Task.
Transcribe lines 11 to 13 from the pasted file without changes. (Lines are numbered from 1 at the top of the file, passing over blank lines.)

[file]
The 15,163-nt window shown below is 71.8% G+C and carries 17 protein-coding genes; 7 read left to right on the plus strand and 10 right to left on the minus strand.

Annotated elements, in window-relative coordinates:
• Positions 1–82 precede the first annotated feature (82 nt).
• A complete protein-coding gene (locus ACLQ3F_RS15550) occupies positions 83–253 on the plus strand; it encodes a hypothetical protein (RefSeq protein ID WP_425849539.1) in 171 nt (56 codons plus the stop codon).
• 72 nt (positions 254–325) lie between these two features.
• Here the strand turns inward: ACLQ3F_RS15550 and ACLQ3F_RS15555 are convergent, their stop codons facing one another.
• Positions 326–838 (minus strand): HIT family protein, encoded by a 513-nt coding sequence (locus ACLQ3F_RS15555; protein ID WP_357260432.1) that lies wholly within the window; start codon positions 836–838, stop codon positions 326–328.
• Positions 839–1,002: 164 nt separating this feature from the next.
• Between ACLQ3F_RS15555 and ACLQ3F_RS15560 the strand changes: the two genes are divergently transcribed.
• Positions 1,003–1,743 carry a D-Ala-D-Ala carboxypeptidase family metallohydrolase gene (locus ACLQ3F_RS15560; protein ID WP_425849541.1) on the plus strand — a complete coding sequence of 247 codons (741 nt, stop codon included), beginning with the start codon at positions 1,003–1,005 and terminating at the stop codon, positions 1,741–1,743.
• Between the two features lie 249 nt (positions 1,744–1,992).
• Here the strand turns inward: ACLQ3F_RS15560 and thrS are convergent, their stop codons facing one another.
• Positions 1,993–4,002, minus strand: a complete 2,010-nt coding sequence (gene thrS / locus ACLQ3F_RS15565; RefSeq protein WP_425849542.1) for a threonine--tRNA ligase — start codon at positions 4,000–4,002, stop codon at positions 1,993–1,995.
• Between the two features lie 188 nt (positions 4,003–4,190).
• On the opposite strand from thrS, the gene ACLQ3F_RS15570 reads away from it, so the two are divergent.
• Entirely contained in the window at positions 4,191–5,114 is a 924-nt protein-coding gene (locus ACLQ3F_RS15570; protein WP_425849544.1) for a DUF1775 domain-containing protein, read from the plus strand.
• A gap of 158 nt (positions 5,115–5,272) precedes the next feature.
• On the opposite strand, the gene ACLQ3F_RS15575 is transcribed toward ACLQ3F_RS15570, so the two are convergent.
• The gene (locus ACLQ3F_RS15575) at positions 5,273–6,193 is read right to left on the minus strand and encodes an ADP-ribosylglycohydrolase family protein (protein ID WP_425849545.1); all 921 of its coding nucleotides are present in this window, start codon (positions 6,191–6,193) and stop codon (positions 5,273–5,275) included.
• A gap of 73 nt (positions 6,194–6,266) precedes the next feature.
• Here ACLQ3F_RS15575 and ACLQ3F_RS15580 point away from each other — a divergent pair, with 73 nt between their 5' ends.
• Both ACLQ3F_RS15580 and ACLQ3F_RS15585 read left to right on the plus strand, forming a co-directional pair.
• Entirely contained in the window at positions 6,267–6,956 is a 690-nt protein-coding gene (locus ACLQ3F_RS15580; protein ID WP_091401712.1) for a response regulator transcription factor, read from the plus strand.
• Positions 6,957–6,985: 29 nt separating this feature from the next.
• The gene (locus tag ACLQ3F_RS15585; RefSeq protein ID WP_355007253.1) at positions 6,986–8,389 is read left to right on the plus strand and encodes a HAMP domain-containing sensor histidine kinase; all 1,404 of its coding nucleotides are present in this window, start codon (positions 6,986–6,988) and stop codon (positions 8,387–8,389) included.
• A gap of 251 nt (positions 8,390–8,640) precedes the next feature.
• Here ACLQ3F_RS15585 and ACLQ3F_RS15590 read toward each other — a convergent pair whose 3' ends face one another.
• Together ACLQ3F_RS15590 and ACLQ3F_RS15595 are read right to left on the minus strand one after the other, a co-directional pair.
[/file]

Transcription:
• Between the two features lie 249 nt (positions 1,744–1,992).
• Here the strand turns inward: ACLQ3F_RS15560 and thrS are convergent, their stop codons facing one another.
• Positions 1,993–4,002, minus strand: a complete 2,010-nt coding sequence (gene thrS / locus ACLQ3F_RS15565; RefSeq protein WP_425849542.1) for a threonine--tRNA ligase — start codon at positions 4,000–4,002, stop codon at positions 1,993–1,995.